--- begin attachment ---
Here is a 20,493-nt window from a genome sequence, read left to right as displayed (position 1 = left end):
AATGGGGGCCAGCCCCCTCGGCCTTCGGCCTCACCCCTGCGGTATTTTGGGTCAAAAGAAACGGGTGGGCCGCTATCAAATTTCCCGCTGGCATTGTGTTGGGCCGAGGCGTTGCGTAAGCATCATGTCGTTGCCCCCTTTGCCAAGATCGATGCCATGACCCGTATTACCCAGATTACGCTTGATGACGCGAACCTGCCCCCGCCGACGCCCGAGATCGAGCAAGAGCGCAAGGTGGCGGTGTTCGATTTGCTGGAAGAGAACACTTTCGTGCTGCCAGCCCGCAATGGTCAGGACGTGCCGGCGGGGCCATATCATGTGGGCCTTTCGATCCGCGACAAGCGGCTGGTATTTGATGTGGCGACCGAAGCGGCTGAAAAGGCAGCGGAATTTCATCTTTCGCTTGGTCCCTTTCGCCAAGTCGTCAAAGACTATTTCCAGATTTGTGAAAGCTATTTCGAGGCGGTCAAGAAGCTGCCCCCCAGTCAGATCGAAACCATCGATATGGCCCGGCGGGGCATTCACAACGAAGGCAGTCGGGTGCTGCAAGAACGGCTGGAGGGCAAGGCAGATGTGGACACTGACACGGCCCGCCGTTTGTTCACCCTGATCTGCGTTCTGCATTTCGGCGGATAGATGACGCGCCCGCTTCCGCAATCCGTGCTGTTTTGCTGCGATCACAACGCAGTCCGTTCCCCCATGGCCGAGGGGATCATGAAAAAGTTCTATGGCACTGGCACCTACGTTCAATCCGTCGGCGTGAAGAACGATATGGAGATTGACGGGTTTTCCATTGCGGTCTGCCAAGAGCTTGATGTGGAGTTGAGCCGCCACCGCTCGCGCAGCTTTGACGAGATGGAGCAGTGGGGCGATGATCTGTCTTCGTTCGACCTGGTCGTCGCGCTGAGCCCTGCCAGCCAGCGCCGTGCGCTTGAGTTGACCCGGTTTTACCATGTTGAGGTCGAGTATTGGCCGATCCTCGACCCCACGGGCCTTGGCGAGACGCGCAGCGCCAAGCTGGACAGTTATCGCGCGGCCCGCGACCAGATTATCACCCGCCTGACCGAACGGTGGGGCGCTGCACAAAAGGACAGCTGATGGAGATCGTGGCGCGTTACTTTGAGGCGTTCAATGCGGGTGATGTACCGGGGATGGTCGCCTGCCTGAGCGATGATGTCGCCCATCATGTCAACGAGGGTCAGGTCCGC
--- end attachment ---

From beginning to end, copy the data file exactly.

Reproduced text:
Here is a 20,493-nt window from a genome sequence, read left to right as displayed (position 1 = left end):
AATGGGGGCCAGCCCCCTCGGCCTTCGGCCTCACCCCTGCGGTATTTTGGGTCAAAAGAAACGGGTGGGCCGCTATCAAATTTCCCGCTGGCATTGTGTTGGGCCGAGGCGTTGCGTAAGCATCATGTCGTTGCCCCCTTTGCCAAGATCGATGCCATGACCCGTATTACCCAGATTACGCTTGATGACGCGAACCTGCCCCCGCCGACGCCCGAGATCGAGCAAGAGCGCAAGGTGGCGGTGTTCGATTTGCTGGAAGAGAACACTTTCGTGCTGCCAGCCCGCAATGGTCAGGACGTGCCGGCGGGGCCATATCATGTGGGCCTTTCGATCCGCGACAAGCGGCTGGTATTTGATGTGGCGACCGAAGCGGCTGAAAAGGCAGCGGAATTTCATCTTTCGCTTGGTCCCTTTCGCCAAGTCGTCAAAGACTATTTCCAGATTTGTGAAAGCTATTTCGAGGCGGTCAAGAAGCTGCCCCCCAGTCAGATCGAAACCATCGATATGGCCCGGCGGGGCATTCACAACGAAGGCAGTCGGGTGCTGCAAGAACGGCTGGAGGGCAAGGCAGATGTGGACACTGACACGGCCCGCCGTTTGTTCACCCTGATCTGCGTTCTGCATTTCGGCGGATAGATGACGCGCCCGCTTCCGCAATCCGTGCTGTTTTGCTGCGATCACAACGCAGTCCGTTCCCCCATGGCCGAGGGGATCATGAAAAAGTTCTATGGCACTGGCACCTACGTTCAATCCGTCGGCGTGAAGAACGATATGGAGATTGACGGGTTTTCCATTGCGGTCTGCCAAGAGCTTGATGTGGAGTTGAGCCGCCACCGCTCGCGCAGCTTTGACGAGATGGAGCAGTGGGGCGATGATCTGTCTTCGTTCGACCTGGTCGTCGCGCTGAGCCCTGCCAGCCAGCGCCGTGCGCTTGAGTTGACCCGGTTTTACCATGTTGAGGTCGAGTATTGGCCGATCCTCGACCCCACGGGCCTTGGCGAGACGCGCAGCGCCAAGCTGGACAGTTATCGCGCGGCCCGCGACCAGATTATCACCCGCCTGACCGAACGGTGGGGCGCTGCACAAAAGGACAGCTGATGGAGATCGTGGCGCGTTACTTTGAGGCGTTCAATGCGGGTGATGTACCGGGGATGGTCGCCTGCCTGAGCGATGATGTCGCCCATCATGTCAACGAGGGTCAGGTCCGC